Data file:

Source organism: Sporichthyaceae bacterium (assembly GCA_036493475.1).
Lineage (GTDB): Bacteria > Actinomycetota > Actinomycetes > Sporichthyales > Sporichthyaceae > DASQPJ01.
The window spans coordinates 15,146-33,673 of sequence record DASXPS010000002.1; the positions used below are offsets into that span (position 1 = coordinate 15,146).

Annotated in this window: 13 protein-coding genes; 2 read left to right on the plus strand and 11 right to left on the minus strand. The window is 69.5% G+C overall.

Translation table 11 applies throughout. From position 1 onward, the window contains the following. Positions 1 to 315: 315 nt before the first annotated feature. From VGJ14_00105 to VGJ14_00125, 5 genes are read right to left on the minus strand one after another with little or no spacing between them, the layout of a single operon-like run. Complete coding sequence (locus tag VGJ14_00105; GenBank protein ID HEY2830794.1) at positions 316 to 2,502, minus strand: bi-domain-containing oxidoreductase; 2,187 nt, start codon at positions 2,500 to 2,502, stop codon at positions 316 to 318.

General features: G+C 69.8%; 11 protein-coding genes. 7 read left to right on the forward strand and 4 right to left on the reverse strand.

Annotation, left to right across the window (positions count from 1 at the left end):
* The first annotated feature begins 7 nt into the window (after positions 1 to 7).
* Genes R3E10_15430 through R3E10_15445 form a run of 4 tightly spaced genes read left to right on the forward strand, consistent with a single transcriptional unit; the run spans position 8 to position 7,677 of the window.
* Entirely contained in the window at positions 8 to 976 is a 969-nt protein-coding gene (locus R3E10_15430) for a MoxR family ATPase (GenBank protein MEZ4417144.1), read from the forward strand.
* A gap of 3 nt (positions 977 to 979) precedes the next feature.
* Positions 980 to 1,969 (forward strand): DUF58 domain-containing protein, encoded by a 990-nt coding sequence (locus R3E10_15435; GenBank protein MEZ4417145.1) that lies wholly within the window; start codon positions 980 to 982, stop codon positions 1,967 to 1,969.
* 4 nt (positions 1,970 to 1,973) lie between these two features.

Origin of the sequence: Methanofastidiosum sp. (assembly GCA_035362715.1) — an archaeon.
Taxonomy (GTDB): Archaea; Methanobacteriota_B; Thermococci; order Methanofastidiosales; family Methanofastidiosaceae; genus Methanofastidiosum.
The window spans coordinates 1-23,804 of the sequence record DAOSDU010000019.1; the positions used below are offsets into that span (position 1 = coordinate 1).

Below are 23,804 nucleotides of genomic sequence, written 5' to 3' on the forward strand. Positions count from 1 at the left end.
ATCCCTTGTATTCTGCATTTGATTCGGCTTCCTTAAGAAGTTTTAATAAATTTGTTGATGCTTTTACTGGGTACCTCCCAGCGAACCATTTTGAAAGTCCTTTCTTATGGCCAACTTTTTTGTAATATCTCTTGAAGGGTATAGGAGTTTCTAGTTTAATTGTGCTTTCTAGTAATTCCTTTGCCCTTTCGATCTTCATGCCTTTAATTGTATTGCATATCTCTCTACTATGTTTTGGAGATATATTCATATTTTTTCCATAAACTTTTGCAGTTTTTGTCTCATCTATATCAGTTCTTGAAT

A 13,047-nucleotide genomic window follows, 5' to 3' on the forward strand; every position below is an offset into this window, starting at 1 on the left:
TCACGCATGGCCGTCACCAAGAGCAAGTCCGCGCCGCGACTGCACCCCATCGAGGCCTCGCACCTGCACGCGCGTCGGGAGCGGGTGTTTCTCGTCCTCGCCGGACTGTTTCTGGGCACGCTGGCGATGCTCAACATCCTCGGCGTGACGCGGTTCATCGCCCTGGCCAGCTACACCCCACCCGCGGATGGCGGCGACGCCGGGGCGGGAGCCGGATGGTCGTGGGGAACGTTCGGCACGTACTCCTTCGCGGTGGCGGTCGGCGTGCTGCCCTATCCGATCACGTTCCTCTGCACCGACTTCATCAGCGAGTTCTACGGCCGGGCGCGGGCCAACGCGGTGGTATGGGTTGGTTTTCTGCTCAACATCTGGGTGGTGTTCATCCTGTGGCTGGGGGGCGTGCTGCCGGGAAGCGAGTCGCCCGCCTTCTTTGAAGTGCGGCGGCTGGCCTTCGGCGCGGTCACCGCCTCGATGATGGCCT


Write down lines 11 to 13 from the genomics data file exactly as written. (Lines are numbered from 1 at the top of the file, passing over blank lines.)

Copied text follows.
* A gap of 3 nt (positions 977 to 979) precedes the next feature.
* Positions 980 to 1,969 (forward strand): DUF58 domain-containing protein, encoded by a 990-nt coding sequence (locus R3E10_15435; GenBank protein MEZ4417145.1) that lies wholly within the window; start codon positions 980 to 982, stop codon positions 1,967 to 1,969.
* 4 nt (positions 1,970 to 1,973) lie between these two features.